dividing: the anterior muscles to the bone. In one
case a shrapnel had opened a main artery in the fore-
arm, and the man came down safely with a tourniquet
AFTER Sl'lON KOF.
on his brachial artery composed of a plug of cake
tobacco and the tape of a puttie. I cannot help think-
ing that this ingenious tourniquet was the work of one
of the " handy men."
THE STORY OF THE RESTLESS MAN.
HE following incident may serve to illus-
trate the often -expressed unselfishness
of the soldier, and his anxiety to do
what he can for a comrade in trouble.
Among the wounded who came down
from Spion Kop was a private, a native
of Lancashire, who had been shot in
the thigh. The thigh-bone was broken, and the fracture
had been much disturbed by the journey to the hospital.
The man was given a bedstead in one of the marquees - T
the limb was adjusted temporarily, and he was told to
keep very quiet and not to move off his back. Next
morning, however, he was found lying upon his face,
with his limb out of position and his splints, as he him-
self confessed, "all anyhow." He was remonstrated with,
but excused himself by saying, "But you see, doctor, I
am such a restless man."
The limb was more elaborately adjusted, and every-
thing was left in excellent position. Next morning,
however, the restless man was found lying on the floor
of the marquee, and in his bed was a man who had
been shot through the chest. The marquee was crowded
and the number of beds was few, and those who could
not be accommodated on beds had to lie on stretchers
TEE STORY OF TEE RESTLESS, MAN.
on the ground. The man who was shot in the chest
had come in in the night, and had been placed on the
only available stretcher. The restless man proceeded to
explain that the newcomer seemed worse off than he
was, and that he thought the man would be easier on
a bed, so he had induced the orderlies to effect the
change. The man who was shot in the chest died sud-
denly, and in due course the restless man was back in
his own bed once more.
It was not, however, for long;, for on another morning
visit the Lancashire lad was found on the floor again,
and again beamed forth an explanation that one of the
wounded on the ground, who had come in late, seemed
to be very bad and so he had changed over. The pres-
ent occupant of the bed was in a few days moved down
to the base, and the restless man was in his own bed
again. But not many days elapsed before he discovered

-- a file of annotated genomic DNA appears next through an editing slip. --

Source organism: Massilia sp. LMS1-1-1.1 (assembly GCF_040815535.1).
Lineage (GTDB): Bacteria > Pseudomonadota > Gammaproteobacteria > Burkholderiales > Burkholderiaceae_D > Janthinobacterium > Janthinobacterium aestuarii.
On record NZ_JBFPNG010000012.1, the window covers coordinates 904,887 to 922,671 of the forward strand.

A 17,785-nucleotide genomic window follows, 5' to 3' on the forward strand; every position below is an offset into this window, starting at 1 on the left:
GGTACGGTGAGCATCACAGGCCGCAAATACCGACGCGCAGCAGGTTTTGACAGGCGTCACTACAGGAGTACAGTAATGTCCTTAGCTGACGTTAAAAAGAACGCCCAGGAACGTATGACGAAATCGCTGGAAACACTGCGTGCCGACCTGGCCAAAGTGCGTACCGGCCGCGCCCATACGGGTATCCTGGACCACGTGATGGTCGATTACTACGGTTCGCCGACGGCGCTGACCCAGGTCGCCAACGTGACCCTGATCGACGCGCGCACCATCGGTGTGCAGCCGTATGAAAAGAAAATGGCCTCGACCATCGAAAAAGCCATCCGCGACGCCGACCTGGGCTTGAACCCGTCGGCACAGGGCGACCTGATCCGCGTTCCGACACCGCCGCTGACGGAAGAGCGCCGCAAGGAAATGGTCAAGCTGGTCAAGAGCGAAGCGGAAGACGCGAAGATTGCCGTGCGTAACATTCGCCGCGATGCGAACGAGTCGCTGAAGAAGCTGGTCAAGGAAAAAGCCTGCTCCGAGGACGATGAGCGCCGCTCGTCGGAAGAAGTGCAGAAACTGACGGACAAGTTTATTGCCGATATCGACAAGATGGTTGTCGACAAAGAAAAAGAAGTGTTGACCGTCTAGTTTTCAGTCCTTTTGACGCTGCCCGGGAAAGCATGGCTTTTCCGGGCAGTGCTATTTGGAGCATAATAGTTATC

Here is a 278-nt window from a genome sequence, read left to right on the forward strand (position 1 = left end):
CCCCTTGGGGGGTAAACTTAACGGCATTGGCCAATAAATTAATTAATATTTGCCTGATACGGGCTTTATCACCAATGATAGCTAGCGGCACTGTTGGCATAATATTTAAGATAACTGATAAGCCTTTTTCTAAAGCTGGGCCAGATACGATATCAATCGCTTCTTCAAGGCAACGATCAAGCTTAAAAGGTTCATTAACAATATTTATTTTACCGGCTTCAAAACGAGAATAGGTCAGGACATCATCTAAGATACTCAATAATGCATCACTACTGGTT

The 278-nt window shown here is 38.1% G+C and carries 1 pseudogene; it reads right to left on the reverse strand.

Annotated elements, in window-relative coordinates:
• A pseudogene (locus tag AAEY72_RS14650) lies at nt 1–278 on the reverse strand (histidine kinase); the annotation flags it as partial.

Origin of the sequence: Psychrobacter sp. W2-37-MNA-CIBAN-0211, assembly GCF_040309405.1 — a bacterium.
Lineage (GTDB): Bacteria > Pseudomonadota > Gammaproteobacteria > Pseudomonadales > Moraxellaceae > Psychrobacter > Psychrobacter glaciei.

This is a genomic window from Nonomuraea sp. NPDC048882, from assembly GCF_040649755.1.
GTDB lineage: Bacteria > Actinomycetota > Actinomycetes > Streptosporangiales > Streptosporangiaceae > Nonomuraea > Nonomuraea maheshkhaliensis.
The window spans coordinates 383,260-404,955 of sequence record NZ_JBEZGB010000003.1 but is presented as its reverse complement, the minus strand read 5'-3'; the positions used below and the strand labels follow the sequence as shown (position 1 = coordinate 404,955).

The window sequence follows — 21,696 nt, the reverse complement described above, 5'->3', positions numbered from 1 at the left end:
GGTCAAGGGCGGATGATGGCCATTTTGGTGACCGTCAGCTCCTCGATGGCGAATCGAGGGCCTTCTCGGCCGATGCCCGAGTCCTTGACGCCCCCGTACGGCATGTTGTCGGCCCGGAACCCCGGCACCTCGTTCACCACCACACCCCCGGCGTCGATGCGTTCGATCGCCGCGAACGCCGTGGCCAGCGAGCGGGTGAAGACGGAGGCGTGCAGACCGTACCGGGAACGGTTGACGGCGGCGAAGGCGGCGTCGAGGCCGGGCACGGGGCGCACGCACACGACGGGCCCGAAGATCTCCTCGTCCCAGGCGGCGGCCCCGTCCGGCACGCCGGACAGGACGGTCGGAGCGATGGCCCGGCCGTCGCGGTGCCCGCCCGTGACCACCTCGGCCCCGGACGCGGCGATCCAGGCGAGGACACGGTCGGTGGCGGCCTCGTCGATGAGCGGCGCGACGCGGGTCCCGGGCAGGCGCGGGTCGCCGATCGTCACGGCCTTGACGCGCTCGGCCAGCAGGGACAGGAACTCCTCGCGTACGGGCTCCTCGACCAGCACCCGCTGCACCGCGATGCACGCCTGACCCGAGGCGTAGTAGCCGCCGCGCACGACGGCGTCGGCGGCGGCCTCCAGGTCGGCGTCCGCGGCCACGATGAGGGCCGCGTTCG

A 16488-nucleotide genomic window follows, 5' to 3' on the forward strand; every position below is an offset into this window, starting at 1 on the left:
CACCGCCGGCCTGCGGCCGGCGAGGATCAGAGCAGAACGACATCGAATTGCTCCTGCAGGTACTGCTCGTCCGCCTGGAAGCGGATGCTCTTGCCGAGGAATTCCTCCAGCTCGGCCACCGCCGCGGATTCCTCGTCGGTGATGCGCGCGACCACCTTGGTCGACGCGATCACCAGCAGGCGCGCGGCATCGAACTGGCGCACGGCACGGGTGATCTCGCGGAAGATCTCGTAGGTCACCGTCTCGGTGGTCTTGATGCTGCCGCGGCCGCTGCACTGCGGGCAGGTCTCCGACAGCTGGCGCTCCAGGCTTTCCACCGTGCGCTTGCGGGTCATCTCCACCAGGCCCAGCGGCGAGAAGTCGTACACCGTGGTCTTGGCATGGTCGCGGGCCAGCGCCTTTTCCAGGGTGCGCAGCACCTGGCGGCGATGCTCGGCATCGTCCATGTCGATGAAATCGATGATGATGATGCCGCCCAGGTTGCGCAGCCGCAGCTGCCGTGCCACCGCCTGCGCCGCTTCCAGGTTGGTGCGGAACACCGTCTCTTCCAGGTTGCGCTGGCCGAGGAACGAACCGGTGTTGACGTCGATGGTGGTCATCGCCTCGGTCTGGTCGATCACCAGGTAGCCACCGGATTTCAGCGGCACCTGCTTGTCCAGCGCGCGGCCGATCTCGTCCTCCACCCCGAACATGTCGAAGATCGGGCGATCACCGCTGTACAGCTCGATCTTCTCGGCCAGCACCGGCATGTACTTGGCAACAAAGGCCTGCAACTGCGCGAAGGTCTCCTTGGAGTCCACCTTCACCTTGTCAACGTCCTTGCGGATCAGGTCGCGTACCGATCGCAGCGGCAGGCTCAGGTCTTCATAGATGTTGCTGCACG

among the fresh arrivals an old chum who longed to lie
on a bed, and thus the good-hearted North-countryman
found himself once more on the floor.
The moving of a man with a broken thigh from a
bed to the ground and back again means not only such
disordering of splints and bandages, but much pain to
the patient and no little danger to the damaged limb.
So this generous lad was talked to seriously, and with a
faintly-veiled sternness was forbidden to give up his bed
again on any pretence. In the little attempt he made
to excuse himself, he returned once more to his original
joke and said, with a broad grin: "But you see, doctor,
I am such a restless man."
<• l>ll> WE WIN '.
NE instance of the indomitable pluck of
the British soldier deserves special notice.
A private in the King's Royal Rifles, of
the name of Goodman, was brought from
Spion Kop to No. 4 Field Hospital in an
ambulance with many others. He was
in a lamentable plight when he arrived.
He had been lying on the hill all night. He had not
had his clothes off for six days. Rations had been scanty,
and he had been sleeping in the open since he left the
camp. He had been struck in the face by a fragment
of shell which had carried away his right eye, the right
upper jaw, the corresponding part of the cheek and mouth,
and had left a hideous cavity at the bottom of which
his tongue was exposed. The rest of his face was streaked
with blood, which was now dried and black — so black that
it looked as if tar had been poured on his head and had
streamed down his cheek and neck. Eight hours had
been occupied on the journey to the hospital, and eight
hours is considered to be long even for a railway journey
in a Pullman car.
He was unable to speak, and as soon as he was settled
in a tent he made signs that he wanted to write. A little
70 "DID WE WINr-
memorandum book and a pencil were handed to him, and
it was supposed that his inquiry would be as to whether
he would die — what chance he had ? Could he have
something to drink ? Could anything be done for his
pain ? After going through the form of wetting his pencil
at what had once been a mouth, he simply wrote : " Did
we win ? " No one had the heart to tell him the truth.
His memorandum book — which is in my possession —
was used by him while he remained speechless in the
hospital, and certain of the notes he made in it, and which
are here appended, speak for themselves : —
" I haven't done bleeding yet."
" I've got it this time. I think my right eye is gone,
and I can hardly swallow."
" There are no teeth in front."
" It aches a lot."
" I'm lying the wrong way for my wound."
" I found the trenches."
" I've had all the officers over to see me."
" He is pleased, the doctor."
'• Did my haversack come with me ? If it did, there
is some tobacco in it. You can give it to them that
Poor Goodman, he had no mouth to smoke with him-